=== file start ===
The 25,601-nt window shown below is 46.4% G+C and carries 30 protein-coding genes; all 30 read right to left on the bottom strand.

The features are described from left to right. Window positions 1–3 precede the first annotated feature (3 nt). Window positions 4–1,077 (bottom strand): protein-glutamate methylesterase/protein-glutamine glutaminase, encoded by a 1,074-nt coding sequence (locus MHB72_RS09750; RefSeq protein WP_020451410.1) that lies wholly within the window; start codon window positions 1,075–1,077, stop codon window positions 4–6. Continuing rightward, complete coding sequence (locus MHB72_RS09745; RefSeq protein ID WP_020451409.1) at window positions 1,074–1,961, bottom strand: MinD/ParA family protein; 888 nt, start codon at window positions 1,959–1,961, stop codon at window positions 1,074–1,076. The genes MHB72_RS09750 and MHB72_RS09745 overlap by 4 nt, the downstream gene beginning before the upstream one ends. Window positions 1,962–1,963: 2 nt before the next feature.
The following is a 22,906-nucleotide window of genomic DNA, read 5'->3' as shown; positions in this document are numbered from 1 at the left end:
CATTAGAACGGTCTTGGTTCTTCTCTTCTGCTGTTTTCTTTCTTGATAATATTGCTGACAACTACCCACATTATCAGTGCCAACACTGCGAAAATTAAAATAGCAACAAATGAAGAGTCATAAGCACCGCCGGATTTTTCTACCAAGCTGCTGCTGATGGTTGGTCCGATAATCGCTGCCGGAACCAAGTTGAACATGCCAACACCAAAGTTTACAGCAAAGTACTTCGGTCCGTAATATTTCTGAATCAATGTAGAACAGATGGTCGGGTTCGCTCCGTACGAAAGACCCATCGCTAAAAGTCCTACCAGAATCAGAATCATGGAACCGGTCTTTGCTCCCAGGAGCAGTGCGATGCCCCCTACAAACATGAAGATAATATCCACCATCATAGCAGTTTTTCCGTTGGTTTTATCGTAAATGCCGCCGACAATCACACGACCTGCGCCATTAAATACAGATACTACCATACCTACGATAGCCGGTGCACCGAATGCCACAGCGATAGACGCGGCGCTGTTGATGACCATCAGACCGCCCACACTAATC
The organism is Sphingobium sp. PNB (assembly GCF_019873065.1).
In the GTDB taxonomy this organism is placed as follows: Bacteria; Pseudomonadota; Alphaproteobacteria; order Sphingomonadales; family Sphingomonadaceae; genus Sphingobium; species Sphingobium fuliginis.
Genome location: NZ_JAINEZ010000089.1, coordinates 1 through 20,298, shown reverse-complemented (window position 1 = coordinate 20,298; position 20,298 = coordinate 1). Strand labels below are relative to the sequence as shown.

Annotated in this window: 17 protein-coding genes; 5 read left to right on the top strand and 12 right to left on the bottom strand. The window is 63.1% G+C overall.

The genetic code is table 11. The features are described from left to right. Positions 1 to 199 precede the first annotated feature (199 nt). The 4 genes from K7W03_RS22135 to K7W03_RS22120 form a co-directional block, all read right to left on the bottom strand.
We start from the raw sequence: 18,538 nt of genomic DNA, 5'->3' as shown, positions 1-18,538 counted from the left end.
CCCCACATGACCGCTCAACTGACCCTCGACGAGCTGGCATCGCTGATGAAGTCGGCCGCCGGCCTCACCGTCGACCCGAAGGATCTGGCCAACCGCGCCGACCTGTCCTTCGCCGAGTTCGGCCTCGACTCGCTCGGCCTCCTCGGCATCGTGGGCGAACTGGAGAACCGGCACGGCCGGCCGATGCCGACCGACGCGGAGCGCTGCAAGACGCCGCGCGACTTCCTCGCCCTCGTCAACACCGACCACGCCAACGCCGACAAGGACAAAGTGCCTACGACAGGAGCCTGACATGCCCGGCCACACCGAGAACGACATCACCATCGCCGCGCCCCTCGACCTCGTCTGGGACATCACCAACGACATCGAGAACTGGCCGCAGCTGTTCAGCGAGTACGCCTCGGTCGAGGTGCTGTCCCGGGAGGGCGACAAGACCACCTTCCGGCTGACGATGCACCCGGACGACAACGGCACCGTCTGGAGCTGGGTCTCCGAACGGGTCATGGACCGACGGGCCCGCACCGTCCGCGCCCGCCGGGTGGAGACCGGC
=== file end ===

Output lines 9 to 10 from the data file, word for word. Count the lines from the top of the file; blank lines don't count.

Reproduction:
The genetic code is table 11. The features are described from left to right. Positions 1 to 199 precede the first annotated feature (199 nt). The 4 genes from K7W03_RS22135 to K7W03_RS22120 form a co-directional block, all read right to left on the bottom strand.
We start from the raw sequence: 18,538 nt of genomic DNA, 5'->3' as shown, positions 1-18,538 counted from the left end.